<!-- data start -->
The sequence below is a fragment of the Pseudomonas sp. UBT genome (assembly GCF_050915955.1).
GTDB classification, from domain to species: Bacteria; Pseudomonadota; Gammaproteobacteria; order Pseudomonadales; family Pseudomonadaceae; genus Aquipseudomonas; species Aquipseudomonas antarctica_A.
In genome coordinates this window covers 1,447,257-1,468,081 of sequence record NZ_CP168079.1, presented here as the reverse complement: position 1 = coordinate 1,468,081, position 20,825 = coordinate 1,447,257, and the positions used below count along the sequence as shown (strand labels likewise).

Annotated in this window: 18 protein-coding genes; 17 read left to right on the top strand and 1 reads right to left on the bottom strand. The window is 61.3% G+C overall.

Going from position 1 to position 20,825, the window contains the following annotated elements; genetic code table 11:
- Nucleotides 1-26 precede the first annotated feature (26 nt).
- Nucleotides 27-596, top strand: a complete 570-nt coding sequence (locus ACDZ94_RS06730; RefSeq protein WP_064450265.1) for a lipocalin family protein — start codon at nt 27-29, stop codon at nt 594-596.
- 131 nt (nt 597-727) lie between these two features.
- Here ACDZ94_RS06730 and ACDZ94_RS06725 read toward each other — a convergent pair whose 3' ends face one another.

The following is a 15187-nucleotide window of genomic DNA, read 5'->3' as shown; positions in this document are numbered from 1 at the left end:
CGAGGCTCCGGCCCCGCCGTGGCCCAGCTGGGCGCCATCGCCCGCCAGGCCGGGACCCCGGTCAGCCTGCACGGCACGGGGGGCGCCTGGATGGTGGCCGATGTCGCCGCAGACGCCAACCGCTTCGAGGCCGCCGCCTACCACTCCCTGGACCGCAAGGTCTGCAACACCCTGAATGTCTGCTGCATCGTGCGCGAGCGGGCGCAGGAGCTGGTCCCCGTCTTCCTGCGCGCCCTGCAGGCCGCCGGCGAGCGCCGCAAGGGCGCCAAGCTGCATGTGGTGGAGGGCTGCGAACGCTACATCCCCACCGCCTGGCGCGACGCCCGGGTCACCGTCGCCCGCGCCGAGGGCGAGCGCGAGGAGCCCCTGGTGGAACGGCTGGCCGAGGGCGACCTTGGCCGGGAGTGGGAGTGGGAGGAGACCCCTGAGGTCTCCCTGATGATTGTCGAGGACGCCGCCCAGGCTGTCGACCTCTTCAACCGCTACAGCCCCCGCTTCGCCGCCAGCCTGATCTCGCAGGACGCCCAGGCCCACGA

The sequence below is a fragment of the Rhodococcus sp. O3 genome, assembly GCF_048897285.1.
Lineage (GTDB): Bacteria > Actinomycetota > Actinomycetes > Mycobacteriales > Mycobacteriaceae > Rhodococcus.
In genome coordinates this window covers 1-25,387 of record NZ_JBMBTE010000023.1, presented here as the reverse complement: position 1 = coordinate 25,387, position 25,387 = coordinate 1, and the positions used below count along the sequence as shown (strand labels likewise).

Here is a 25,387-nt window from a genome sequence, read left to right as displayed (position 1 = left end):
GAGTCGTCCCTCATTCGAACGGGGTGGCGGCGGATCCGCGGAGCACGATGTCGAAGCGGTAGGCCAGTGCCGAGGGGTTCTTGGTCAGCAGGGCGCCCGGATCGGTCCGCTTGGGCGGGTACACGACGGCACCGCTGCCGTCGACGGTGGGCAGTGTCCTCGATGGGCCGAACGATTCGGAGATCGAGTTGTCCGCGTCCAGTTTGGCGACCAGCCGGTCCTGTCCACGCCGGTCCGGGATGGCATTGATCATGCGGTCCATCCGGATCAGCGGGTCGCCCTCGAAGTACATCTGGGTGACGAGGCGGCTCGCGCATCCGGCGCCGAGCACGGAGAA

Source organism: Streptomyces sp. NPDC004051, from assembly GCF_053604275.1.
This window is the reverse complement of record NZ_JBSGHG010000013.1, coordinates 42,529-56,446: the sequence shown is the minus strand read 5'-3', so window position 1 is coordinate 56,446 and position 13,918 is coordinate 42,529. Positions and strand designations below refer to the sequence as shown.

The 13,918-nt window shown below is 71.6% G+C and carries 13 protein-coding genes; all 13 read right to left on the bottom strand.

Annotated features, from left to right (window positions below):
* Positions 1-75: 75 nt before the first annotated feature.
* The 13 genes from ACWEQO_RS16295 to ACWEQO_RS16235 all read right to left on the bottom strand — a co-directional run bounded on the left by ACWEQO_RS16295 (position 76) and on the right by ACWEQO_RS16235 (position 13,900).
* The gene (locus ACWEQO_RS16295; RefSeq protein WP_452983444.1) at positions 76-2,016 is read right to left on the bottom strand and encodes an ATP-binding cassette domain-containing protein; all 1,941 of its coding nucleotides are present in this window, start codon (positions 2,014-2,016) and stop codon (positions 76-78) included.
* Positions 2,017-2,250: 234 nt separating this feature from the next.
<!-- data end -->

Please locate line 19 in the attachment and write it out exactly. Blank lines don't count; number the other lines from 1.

The 13,918-nt window shown below is 71.6% G+C and carries 13 protein-coding genes; all 13 read right to left on the bottom strand.